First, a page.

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LOUISE BROOKS: DETECTIVE
by Rick Geary
NBM Publishing, June 2015
80 pages
$15.99
ISBN: 1561639524


Buy in the UK | Buy in Canada

Louise Brooks was a rising star during Hollywood's silent film era until she decamped to Europe to make a series of risqué avant-garde films, after which she was considered damaged goods and was essentially black-listed from Hollywood productions. By 1931, she was unemployed and broke with little choice but to swallow her pride and move back to her hometown, Wichita, Kansas. Ms. Brooks' shooting star style career trajectory is one that clearly fascinates author Rick Geary, and provides a departure point for this fun, if slight, graphic novel.

Louise Brooks returns to Wichita and makes a best friend in department store clerk, Helen. Helen is as prim and old fashioned as Louise is adventurous and worldly. When Louise decides to try to hunt down a reclusive famous author she admires in order the escape the Wichita boredom, she crosses paths with Helen and Charles as they embark on a romantic picnic that Helen is hoping will come with a marriage proposal. When they pick up a hitchhiker, things turn deadly. Louise must sort out the truth of what occurred involving her friend, the writer, and Helen's possibly dodgy boyfriend.

Coming in at a mere eighty pages, this graphic novella is a brisk, light read. But that does not mean that it's not a supremely entertaining read, because it certainly is. The black and white minimal drawing style may limit the appeal of the book, but it does capture the style of the early 1930s and Louise, who is forgotten by all but the most ardent silent film aficionados, becomes a full-fledged character whom we like and care about.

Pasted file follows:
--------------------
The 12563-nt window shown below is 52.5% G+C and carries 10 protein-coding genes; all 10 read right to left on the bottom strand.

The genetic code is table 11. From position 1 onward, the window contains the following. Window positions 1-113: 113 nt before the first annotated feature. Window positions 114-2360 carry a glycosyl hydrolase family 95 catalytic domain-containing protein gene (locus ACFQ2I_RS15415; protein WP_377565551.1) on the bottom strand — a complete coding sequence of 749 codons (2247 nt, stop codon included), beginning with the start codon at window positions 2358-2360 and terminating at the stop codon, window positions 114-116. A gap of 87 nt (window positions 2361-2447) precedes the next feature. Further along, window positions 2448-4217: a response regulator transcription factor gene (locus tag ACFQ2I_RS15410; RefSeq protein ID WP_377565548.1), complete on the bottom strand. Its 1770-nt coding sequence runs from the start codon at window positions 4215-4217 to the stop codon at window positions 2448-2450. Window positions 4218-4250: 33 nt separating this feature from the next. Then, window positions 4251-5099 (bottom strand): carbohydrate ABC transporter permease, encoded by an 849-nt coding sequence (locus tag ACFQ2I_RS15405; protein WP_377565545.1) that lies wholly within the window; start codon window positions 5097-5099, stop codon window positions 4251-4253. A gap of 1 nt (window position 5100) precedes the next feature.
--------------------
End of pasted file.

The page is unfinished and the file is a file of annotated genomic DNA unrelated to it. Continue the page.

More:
The mystery that drives the plot of LOUISE BROOKS: DETECTIVE is passable enough, but ultimately a bit pedestrian; the twists and turns are not particularly surprising, but Louise, not the mystery, is intended to be the star here. As noted in his introduction, Geary has had a long fascination with the too brief career of Louise Brooks and has re-imagined her life after she returned to Kansas. Geary's obvious affection for Louise and the charm of the art work more than make up for whatever shortcomings the narrative may have.

§ Ben Neal is a librarian who likes to fancy himself an amateur writer, humorist, detective, and coffee connoisseur in his spare time. He can be reached at beneneal@indiana.edu.

Reviewed by Ben Neal, October 2015

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Contact: Yvonne Klein (ymk@reviewingtheevidence.com)


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